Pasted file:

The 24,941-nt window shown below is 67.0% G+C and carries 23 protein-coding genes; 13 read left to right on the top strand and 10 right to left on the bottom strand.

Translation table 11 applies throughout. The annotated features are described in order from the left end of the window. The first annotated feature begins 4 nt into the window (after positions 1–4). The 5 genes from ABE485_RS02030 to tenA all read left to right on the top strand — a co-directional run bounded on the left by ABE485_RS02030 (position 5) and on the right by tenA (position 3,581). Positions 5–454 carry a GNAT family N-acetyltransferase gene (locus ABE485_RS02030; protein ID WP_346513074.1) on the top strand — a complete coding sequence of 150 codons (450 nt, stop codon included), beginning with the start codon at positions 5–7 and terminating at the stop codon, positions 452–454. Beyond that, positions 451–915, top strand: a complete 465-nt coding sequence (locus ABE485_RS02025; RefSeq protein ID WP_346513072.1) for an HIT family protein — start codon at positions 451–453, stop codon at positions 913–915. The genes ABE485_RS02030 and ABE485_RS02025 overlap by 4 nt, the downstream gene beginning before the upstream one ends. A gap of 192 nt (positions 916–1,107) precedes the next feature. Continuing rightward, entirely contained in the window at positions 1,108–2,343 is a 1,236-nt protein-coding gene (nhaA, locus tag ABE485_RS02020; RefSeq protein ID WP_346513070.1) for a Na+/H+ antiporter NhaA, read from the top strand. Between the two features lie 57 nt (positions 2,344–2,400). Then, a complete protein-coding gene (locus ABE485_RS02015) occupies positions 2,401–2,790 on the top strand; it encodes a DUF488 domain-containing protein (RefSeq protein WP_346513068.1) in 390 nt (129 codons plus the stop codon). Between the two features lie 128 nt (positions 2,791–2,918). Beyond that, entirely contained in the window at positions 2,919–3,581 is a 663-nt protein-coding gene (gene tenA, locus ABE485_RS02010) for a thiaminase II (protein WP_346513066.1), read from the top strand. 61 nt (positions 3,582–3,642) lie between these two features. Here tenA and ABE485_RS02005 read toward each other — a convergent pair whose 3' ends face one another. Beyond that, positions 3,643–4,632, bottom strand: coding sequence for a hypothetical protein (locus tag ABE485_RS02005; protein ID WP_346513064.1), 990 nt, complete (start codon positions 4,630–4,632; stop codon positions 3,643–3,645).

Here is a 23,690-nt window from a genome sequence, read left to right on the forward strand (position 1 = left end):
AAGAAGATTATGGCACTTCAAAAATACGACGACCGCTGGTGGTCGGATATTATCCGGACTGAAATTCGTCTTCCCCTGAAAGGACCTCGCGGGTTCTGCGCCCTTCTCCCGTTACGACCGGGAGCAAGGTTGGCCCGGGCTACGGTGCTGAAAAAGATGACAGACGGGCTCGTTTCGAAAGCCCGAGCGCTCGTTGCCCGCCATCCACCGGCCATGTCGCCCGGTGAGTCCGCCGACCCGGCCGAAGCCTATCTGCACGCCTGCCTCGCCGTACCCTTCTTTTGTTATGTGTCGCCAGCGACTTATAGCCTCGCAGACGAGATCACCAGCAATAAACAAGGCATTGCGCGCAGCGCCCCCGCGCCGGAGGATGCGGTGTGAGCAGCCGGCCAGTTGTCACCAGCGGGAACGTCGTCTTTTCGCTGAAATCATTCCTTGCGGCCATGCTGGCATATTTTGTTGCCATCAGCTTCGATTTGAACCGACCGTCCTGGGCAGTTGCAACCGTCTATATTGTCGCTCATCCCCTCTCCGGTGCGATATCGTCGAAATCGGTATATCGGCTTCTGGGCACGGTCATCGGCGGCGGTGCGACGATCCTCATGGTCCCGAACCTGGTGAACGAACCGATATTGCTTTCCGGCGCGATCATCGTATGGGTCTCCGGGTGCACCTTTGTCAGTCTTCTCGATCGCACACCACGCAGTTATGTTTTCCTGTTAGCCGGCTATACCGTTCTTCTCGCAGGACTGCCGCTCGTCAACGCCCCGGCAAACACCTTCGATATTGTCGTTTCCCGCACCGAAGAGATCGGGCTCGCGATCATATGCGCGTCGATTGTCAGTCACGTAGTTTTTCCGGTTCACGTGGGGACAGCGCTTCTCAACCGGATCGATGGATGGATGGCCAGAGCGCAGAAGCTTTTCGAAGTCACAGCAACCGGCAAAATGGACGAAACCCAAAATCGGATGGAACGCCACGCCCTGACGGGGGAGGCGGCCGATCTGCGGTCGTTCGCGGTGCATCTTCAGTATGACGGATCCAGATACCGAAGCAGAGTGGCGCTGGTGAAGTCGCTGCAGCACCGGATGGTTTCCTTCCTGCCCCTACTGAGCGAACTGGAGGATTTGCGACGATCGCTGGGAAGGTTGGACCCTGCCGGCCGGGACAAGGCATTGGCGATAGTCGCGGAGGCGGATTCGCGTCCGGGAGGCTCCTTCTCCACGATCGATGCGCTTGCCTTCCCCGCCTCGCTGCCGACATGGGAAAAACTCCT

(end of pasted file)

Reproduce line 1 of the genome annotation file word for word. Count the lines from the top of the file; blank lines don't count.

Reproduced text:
The 24,941-nt window shown below is 67.0% G+C and carries 23 protein-coding genes; 13 read left to right on the top strand and 10 right to left on the bottom strand.